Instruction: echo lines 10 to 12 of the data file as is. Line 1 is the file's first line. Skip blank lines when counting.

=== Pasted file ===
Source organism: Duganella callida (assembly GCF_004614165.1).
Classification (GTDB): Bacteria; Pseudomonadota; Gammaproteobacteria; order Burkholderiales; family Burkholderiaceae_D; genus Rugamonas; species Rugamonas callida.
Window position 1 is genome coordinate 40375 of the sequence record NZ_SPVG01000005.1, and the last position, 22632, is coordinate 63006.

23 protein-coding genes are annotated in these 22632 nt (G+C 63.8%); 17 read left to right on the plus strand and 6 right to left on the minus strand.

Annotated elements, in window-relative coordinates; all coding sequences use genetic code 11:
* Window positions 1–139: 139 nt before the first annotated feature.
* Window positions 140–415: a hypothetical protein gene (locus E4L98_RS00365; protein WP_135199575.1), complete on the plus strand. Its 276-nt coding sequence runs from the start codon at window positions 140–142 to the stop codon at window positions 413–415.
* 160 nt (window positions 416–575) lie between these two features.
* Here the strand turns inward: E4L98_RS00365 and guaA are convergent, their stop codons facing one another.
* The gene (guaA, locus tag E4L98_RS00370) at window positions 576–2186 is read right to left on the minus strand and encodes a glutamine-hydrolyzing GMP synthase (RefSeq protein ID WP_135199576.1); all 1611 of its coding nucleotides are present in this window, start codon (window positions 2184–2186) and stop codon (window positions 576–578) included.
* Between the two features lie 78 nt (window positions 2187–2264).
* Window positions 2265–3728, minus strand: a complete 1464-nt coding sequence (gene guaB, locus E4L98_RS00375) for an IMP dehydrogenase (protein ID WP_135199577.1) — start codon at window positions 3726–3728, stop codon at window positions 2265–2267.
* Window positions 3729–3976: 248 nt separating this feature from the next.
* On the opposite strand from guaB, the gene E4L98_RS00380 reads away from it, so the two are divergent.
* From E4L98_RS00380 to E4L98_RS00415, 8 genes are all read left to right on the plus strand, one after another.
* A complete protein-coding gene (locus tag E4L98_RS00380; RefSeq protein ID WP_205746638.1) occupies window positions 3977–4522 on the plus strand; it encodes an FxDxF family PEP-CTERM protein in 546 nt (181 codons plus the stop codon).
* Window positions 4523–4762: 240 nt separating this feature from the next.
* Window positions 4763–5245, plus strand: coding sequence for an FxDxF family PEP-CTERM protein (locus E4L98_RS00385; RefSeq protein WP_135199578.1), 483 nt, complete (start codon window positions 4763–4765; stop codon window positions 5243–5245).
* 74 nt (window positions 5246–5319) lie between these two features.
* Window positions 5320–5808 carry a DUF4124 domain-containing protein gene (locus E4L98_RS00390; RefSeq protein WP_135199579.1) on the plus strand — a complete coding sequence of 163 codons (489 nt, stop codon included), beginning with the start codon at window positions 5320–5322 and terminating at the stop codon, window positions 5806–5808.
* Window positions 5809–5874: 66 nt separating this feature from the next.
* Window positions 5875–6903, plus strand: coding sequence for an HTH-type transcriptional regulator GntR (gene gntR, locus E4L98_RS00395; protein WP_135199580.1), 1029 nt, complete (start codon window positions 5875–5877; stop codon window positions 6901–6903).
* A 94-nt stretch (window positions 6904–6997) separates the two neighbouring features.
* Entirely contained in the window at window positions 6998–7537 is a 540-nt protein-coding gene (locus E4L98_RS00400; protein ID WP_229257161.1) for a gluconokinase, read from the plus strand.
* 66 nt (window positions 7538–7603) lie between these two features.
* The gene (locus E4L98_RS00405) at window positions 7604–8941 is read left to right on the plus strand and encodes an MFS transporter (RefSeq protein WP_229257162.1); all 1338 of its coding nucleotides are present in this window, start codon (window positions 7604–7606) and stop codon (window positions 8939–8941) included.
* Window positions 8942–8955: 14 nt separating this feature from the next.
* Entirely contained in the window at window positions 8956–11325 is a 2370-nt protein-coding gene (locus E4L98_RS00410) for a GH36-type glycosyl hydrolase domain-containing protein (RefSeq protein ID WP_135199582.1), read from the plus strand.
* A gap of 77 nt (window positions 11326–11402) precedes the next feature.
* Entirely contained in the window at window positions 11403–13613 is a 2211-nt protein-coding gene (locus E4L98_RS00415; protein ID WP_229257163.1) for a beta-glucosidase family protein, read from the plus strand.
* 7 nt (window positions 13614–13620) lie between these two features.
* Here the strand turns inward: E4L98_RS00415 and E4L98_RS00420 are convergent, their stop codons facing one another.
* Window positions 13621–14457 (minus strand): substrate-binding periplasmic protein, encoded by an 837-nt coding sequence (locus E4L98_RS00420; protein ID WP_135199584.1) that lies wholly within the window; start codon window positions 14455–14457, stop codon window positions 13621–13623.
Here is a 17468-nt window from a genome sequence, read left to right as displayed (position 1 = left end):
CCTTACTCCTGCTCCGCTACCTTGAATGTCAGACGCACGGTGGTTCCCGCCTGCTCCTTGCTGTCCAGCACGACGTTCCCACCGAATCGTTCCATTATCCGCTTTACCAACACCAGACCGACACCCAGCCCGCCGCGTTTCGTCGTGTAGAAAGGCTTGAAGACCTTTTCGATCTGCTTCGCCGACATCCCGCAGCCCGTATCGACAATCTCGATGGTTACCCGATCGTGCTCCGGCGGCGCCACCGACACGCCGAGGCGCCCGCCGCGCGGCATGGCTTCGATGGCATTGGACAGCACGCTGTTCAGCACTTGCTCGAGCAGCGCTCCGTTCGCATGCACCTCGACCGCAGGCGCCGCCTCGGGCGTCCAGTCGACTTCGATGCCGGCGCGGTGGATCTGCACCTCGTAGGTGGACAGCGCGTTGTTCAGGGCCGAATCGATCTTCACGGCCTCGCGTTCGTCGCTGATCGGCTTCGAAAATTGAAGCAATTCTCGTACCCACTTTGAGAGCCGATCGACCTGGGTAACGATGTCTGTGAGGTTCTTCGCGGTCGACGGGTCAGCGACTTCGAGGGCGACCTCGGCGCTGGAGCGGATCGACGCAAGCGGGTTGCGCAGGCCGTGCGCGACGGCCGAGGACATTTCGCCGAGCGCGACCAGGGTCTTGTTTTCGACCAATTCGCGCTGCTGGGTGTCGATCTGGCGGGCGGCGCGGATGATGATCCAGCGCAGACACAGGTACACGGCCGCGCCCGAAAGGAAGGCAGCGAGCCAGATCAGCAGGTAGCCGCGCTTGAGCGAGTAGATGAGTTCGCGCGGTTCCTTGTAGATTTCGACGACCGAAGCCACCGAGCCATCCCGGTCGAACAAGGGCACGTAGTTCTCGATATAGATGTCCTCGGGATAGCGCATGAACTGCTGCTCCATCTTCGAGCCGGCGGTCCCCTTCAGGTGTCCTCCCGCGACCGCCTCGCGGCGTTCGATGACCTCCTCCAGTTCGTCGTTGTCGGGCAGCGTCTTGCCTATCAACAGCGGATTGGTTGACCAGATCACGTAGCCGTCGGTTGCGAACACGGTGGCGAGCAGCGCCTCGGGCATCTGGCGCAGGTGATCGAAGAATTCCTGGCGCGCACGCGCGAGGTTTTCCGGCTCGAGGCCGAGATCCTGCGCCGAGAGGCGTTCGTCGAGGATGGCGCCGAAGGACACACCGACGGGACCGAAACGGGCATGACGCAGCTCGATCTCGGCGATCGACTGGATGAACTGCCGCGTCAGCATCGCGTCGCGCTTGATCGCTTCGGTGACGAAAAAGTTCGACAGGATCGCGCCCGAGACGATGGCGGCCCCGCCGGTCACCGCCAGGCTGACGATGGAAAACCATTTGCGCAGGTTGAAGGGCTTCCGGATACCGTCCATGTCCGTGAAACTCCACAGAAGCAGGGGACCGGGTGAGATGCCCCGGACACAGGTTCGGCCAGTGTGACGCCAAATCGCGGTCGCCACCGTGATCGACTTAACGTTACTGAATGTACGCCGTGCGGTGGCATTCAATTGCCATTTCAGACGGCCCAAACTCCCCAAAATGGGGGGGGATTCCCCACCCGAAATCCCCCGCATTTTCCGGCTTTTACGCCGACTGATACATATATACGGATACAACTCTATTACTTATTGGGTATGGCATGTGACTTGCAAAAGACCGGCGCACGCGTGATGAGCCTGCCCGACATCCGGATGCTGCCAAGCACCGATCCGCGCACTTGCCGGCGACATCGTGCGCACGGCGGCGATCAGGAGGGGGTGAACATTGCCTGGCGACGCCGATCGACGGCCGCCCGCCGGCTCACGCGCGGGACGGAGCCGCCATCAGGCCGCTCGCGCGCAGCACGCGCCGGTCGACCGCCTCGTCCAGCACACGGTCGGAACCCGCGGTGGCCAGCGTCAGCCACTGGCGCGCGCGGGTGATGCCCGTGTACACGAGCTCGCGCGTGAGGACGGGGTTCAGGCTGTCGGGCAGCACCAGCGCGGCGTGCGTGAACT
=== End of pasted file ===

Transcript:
* The gene (guaA, locus tag E4L98_RS00370) at window positions 576–2186 is read right to left on the minus strand and encodes a glutamine-hydrolyzing GMP synthase (RefSeq protein ID WP_135199576.1); all 1611 of its coding nucleotides are present in this window, start codon (window positions 2184–2186) and stop codon (window positions 576–578) included.
* Between the two features lie 78 nt (window positions 2187–2264).
* Window positions 2265–3728, minus strand: a complete 1464-nt coding sequence (gene guaB, locus E4L98_RS00375) for an IMP dehydrogenase (protein ID WP_135199577.1) — start codon at window positions 3726–3728, stop codon at window positions 2265–2267.